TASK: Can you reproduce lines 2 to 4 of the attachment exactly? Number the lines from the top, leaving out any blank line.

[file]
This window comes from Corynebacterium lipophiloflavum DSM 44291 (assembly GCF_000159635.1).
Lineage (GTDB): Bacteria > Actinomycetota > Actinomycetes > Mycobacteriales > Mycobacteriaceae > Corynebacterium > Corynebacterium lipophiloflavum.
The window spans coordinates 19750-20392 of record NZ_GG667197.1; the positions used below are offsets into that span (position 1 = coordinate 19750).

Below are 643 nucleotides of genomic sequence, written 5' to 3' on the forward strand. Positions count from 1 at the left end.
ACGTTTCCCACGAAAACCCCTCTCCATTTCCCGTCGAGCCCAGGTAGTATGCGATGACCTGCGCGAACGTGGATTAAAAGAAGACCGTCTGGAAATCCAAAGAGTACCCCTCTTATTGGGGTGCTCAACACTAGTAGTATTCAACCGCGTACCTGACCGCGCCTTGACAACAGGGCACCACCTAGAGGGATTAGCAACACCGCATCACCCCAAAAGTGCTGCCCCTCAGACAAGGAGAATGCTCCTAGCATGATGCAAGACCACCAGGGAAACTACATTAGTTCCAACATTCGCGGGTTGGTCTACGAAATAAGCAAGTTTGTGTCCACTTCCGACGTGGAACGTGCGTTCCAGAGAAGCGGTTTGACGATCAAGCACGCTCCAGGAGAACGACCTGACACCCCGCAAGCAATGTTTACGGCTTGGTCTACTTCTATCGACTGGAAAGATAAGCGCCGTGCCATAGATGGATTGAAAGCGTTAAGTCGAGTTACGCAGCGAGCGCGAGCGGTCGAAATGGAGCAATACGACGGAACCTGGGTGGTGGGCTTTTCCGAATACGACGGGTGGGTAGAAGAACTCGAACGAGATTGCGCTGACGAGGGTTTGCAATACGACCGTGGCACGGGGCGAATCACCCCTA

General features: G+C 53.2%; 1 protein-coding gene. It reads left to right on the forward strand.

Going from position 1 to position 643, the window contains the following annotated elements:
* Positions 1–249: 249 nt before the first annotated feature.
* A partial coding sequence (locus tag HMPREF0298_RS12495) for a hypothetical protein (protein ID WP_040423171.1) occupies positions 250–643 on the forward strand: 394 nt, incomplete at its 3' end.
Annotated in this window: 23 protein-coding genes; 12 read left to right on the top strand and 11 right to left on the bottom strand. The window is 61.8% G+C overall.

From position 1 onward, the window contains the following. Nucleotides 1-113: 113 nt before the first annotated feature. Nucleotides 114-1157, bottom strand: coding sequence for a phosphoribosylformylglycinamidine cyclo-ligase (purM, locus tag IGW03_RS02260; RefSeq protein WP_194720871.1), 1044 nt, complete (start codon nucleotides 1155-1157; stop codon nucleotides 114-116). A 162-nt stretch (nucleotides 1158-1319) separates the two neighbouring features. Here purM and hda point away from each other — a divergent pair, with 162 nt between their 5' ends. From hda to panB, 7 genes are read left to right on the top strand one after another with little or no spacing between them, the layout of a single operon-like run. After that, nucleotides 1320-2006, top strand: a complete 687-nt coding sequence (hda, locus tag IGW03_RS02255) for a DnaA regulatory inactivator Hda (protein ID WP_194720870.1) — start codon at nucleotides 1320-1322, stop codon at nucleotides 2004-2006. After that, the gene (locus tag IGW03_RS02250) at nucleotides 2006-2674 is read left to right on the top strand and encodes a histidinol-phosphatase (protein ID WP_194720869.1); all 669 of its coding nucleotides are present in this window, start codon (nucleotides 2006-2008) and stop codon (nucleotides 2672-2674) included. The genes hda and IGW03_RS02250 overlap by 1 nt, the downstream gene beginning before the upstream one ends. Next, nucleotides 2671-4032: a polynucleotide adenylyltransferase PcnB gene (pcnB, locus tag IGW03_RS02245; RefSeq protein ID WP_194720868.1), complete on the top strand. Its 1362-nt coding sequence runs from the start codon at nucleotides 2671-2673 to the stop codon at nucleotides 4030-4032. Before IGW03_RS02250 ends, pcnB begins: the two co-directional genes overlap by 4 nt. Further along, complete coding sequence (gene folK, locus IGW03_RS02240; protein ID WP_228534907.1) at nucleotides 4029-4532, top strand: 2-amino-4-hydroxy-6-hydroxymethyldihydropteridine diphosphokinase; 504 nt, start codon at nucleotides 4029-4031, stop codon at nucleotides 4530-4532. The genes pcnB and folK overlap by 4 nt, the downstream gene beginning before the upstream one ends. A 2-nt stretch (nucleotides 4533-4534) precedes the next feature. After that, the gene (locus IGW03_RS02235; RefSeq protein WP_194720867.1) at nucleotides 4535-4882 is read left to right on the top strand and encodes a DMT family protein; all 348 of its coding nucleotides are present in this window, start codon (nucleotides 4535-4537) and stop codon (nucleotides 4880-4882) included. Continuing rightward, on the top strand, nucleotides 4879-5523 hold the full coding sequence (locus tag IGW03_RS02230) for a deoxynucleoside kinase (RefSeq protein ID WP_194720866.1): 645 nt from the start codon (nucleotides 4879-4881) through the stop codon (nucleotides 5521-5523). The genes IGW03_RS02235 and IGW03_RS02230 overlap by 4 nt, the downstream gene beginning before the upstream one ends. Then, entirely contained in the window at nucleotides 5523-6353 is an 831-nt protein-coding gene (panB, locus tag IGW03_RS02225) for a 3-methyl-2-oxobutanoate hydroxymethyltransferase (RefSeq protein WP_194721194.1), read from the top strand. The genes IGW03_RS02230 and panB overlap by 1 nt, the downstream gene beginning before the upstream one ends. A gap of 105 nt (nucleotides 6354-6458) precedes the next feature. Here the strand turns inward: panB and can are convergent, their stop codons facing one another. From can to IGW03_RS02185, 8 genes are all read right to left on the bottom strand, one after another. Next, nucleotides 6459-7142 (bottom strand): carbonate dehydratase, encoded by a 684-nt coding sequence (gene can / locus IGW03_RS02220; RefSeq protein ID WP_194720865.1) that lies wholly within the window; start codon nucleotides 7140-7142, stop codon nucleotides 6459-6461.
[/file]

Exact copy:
Lineage (GTDB): Bacteria > Actinomycetota > Actinomycetes > Mycobacteriales > Mycobacteriaceae > Corynebacterium > Corynebacterium lipophiloflavum.
The window spans coordinates 19750-20392 of record NZ_GG667197.1; the positions used below are offsets into that span (position 1 = coordinate 19750).

Below are 643 nucleotides of genomic sequence, written 5' to 3' on the forward strand. Positions count from 1 at the left end.